By Genevieve Pollock
PHILADELPHIA, Pennsylvania, JULY 30, 2010 (Zenit.org).- The theology of the body is often seen as something for married couples, but many clergy and religious are finding renewal in their celibate vocations through John Paul II’s teachings.
Sister Mary Elizabeth Wusinich of the Sisters of Life told ZENIT about her experience when she took a seminar with the Theology of the Body Institute.
Today the institute concluded its first National Theology of the Body Congress, which began Wednesday near Philadelphia.
Of the 450 congress participants, over 60 were bishops, priests, deacons and religious.
Sister Wusinich, a participant as well as a speaker, spoke with ZENIT at the congress. She explained how studying the theology of the body contributed both to her ministry, especially in her service as the director of the New York Archdiocese Family Life/Respect Life Office, and to the living of her own vocation.
She recalled that when she went to the institute’s seminar with the rest of the office staff, it “was a turning point for us.”
We had been discussing “how to engage in the new evangelization” and apply the Pope’s teaching to pastoral work in the archdiocese, the nun said.
Through the theology of the body, she noted, the staff learned “a whole new language and a new method” for their work.
“It’s actually so rooted in the Gospel and in Christ’s first method of evangelization,” Sister Wusinich observed, “because when you look at it, his method was very relational and personal.”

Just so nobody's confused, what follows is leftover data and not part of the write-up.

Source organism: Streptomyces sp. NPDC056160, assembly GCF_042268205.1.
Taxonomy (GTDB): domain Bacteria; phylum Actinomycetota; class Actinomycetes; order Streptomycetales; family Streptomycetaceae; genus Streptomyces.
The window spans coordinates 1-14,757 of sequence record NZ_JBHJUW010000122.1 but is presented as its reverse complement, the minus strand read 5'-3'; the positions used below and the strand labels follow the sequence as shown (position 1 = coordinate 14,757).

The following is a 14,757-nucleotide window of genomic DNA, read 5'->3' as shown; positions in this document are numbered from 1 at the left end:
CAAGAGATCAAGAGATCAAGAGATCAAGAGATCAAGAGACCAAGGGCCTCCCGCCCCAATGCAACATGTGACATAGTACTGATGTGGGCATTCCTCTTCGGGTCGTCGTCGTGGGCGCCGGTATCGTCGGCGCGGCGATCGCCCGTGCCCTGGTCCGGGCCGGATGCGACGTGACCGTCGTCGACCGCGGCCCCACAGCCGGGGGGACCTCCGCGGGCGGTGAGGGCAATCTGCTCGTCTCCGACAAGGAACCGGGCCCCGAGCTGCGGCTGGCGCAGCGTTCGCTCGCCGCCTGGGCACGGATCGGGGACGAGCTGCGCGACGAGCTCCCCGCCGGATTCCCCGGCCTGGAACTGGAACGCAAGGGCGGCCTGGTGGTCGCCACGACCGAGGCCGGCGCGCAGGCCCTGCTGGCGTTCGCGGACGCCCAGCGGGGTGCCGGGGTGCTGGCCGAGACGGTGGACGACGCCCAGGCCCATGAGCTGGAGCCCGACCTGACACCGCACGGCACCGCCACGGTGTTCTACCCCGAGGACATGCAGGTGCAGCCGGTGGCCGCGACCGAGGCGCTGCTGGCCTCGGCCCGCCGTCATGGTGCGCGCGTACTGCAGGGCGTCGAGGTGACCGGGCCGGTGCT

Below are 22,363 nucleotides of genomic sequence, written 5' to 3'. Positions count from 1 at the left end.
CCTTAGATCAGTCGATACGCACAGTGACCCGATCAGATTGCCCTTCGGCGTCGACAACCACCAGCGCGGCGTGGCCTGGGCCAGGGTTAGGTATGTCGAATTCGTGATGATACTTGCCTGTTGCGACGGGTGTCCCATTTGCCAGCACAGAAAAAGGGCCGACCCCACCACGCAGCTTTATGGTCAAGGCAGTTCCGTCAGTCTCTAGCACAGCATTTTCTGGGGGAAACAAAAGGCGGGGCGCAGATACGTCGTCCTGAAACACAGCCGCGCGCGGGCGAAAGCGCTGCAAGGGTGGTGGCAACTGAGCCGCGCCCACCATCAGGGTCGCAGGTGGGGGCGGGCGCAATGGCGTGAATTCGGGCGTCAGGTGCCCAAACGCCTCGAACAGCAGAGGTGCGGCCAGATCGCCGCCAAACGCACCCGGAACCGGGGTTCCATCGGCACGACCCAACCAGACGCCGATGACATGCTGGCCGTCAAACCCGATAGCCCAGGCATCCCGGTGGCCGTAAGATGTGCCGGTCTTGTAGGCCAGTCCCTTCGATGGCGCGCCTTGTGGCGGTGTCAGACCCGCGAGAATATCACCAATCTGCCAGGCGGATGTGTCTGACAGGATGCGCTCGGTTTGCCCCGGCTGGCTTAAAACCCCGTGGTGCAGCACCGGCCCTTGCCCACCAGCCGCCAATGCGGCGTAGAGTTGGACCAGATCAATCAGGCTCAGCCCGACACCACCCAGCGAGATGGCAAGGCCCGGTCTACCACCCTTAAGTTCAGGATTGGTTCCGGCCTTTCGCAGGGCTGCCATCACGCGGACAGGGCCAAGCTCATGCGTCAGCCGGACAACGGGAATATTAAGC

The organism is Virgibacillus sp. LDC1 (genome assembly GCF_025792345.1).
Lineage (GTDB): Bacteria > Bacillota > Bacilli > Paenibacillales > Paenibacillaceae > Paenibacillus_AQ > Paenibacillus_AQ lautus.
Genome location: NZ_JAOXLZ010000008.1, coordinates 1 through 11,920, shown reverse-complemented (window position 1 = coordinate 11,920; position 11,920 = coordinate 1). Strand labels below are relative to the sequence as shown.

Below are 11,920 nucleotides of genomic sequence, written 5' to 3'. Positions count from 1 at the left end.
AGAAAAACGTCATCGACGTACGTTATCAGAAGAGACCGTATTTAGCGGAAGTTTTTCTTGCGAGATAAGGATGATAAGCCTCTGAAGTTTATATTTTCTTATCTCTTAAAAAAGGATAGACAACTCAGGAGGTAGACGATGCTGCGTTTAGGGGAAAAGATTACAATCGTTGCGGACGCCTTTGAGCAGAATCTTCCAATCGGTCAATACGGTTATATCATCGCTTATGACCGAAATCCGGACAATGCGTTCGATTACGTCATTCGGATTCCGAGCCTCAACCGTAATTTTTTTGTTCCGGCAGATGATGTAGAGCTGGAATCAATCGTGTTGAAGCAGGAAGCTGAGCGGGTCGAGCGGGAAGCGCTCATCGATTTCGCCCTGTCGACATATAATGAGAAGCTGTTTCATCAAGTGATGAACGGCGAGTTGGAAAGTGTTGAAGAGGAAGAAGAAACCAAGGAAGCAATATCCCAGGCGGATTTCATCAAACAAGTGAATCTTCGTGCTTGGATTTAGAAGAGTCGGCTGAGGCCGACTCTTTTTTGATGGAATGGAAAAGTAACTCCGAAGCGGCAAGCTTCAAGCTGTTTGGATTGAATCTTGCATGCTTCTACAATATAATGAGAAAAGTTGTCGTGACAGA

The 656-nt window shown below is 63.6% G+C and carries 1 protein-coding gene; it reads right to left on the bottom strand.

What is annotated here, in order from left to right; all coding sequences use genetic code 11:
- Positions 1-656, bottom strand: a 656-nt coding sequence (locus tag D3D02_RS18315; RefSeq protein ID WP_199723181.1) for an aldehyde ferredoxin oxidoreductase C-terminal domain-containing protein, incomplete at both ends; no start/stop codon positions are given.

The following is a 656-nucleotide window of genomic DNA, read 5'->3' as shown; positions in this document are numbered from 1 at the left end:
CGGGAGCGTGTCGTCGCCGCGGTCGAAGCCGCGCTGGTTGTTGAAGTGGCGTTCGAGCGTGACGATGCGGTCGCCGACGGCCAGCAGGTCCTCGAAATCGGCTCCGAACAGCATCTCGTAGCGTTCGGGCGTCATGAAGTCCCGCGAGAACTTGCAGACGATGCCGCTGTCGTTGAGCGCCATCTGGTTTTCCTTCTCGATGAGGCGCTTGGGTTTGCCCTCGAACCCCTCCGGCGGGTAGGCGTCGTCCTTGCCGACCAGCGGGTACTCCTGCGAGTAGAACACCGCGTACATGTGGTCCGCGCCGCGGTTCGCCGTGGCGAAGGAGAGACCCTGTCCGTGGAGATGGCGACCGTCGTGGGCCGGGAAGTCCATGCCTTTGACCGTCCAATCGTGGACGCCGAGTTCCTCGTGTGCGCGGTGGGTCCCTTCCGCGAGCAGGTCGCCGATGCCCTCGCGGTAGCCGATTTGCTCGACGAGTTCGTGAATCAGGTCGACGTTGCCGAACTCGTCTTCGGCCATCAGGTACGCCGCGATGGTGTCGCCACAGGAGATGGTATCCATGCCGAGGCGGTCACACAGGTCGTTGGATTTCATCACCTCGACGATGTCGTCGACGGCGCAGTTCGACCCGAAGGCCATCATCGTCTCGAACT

She continued: “He met people one-on-one and, when he was inviting people to follow him, he said, ‘Come and see; come and experience my way of life.’
“Or if you look at his encounter with the woman at the well, you see that he would pose questions to her to have her look inside, to her own experience, in order to go deeper, to question her own perception of reality, before he presented his view.
“Thus he would prepare the person’s heart to receive the truth he wanted to convey.”
The family life office team decided to implement this method in its evangelization efforts in New York, especially with the marriage preparation programs.
“We found it very effective,” the nun said.
She continued: “I think part of it lies in the genius of the method of theology of the body, because often people are expecting to have the Church’s teaching shoved down their throat.
“But instead we propose the Church’s teaching — the way that we would propose it would be as God’s plan, or God’s vision, for their marriage, in a broader context of his vision of the human person.
“We then invite them to look within their own experience and verify the truth of what we’re saying in what they have seen.”
Sister Wusinich added that the theology of the body seminar was also “a blessing for me personally in my own vocation.”
She continued, “It helped me to correct some of my own perceptions or images of God that I didn’t even realize I had just from growing up Catholic.”
Many Catholics, the nun noted, “tend to see God more as a judge or the rule maker,” whereas “the theology of the body proposes this vision of God as Father, but also, in the whole Trinitarian view of God, as this eternal exchange of love, a communion of persons.”
“That’s such a radical shift,” she affirmed, “a very different kind of paradigm.”